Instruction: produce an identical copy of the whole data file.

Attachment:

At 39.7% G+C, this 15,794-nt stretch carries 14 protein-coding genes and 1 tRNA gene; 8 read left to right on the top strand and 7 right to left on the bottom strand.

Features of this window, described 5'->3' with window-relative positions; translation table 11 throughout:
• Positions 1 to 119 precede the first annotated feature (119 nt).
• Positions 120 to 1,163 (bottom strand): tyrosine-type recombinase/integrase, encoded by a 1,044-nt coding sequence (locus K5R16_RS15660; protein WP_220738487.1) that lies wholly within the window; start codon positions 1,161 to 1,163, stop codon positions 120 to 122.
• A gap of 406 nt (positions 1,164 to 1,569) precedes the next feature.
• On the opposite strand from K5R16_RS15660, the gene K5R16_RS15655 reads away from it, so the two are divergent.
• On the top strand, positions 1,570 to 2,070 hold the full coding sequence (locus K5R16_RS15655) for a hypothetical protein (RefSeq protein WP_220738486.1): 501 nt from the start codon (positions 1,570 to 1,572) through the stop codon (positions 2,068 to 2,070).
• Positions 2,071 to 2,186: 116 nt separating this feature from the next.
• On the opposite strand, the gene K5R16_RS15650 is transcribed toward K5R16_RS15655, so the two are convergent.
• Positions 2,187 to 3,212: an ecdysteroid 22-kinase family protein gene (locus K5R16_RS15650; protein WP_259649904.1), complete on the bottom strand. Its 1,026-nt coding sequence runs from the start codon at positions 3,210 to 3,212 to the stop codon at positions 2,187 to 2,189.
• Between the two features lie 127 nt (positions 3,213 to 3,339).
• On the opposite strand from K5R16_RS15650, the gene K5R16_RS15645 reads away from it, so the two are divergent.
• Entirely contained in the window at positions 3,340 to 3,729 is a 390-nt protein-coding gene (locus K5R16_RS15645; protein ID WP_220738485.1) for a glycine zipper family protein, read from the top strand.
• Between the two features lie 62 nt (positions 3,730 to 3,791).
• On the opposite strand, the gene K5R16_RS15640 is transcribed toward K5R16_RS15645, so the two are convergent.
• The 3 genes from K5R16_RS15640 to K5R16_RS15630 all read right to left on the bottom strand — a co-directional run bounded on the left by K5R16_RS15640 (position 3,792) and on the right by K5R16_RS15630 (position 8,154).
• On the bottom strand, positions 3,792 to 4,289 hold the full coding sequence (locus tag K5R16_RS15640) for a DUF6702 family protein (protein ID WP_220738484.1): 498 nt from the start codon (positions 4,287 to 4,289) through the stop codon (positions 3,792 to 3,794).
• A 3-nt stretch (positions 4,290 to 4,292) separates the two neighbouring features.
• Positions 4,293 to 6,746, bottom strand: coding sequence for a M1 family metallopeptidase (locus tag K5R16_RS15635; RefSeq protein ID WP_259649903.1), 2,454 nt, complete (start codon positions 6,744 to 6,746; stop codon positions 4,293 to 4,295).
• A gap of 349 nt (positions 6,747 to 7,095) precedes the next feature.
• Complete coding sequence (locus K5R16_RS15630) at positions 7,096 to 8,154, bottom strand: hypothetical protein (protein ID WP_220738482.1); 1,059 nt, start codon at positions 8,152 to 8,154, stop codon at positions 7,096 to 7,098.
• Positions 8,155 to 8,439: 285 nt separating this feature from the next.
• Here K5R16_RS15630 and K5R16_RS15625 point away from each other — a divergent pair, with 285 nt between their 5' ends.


At 39.7% G+C, this 15,794-nt stretch carries 14 protein-coding genes and 1 tRNA gene; 8 read left to right on the top strand and 7 right to left on the bottom strand.

Features of this window, described 5'->3' with window-relative positions; translation table 11 throughout:
• Positions 1 to 119 precede the first annotated feature (119 nt).
• Positions 120 to 1,163 (bottom strand): tyrosine-type recombinase/integrase, encoded by a 1,044-nt coding sequence (locus K5R16_RS15660; protein WP_220738487.1) that lies wholly within the window; start codon positions 1,161 to 1,163, stop codon positions 120 to 122.
• A gap of 406 nt (positions 1,164 to 1,569) precedes the next feature.
• On the opposite strand from K5R16_RS15660, the gene K5R16_RS15655 reads away from it, so the two are divergent.
• On the top strand, positions 1,570 to 2,070 hold the full coding sequence (locus K5R16_RS15655) for a hypothetical protein (RefSeq protein WP_220738486.1): 501 nt from the start codon (positions 1,570 to 1,572) through the stop codon (positions 2,068 to 2,070).
• Positions 2,071 to 2,186: 116 nt separating this feature from the next.
• On the opposite strand, the gene K5R16_RS15650 is transcribed toward K5R16_RS15655, so the two are convergent.
• Positions 2,187 to 3,212: an ecdysteroid 22-kinase family protein gene (locus K5R16_RS15650; protein WP_259649904.1), complete on the bottom strand. Its 1,026-nt coding sequence runs from the start codon at positions 3,210 to 3,212 to the stop codon at positions 2,187 to 2,189.
• Between the two features lie 127 nt (positions 3,213 to 3,339).
• On the opposite strand from K5R16_RS15650, the gene K5R16_RS15645 reads away from it, so the two are divergent.
• Entirely contained in the window at positions 3,340 to 3,729 is a 390-nt protein-coding gene (locus K5R16_RS15645; protein ID WP_220738485.1) for a glycine zipper family protein, read from the top strand.
• Between the two features lie 62 nt (positions 3,730 to 3,791).
• On the opposite strand, the gene K5R16_RS15640 is transcribed toward K5R16_RS15645, so the two are convergent.
• The 3 genes from K5R16_RS15640 to K5R16_RS15630 all read right to left on the bottom strand — a co-directional run bounded on the left by K5R16_RS15640 (position 3,792) and on the right by K5R16_RS15630 (position 8,154).
• On the bottom strand, positions 3,792 to 4,289 hold the full coding sequence (locus tag K5R16_RS15640) for a DUF6702 family protein (protein ID WP_220738484.1): 498 nt from the start codon (positions 4,287 to 4,289) through the stop codon (positions 3,792 to 3,794).
• A 3-nt stretch (positions 4,290 to 4,292) separates the two neighbouring features.
• Positions 4,293 to 6,746, bottom strand: coding sequence for a M1 family metallopeptidase (locus tag K5R16_RS15635; RefSeq protein ID WP_259649903.1), 2,454 nt, complete (start codon positions 6,744 to 6,746; stop codon positions 4,293 to 4,295).
• A gap of 349 nt (positions 6,747 to 7,095) precedes the next feature.
• Complete coding sequence (locus K5R16_RS15630) at positions 7,096 to 8,154, bottom strand: hypothetical protein (protein ID WP_220738482.1); 1,059 nt, start codon at positions 8,152 to 8,154, stop codon at positions 7,096 to 7,098.
• Positions 8,155 to 8,439: 285 nt separating this feature from the next.
• Here K5R16_RS15630 and K5R16_RS15625 point away from each other — a divergent pair, with 285 nt between their 5' ends.